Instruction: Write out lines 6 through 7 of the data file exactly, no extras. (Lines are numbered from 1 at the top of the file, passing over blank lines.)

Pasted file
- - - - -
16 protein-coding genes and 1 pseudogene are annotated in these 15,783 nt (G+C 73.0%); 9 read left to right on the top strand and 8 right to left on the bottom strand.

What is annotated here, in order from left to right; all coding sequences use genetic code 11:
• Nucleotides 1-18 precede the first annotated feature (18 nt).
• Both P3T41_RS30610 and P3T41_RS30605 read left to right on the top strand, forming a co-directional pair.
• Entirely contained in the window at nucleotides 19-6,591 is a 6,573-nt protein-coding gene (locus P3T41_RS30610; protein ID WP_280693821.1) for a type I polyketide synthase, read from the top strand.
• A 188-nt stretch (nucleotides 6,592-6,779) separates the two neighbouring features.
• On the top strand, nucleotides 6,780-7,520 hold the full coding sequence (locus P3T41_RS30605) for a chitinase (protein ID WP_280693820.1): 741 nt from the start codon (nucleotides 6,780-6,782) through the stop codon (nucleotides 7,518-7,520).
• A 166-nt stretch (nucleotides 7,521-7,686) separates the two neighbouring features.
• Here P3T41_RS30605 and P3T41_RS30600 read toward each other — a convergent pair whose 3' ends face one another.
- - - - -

• A 188-nt stretch (nucleotides 6,592-6,779) separates the two neighbouring features.
• On the top strand, nucleotides 6,780-7,520 hold the full coding sequence (locus P3T41_RS30605) for a chitinase (protein ID WP_280693820.1): 741 nt from the start codon (nucleotides 6,780-6,782) through the stop codon (nucleotides 7,518-7,520).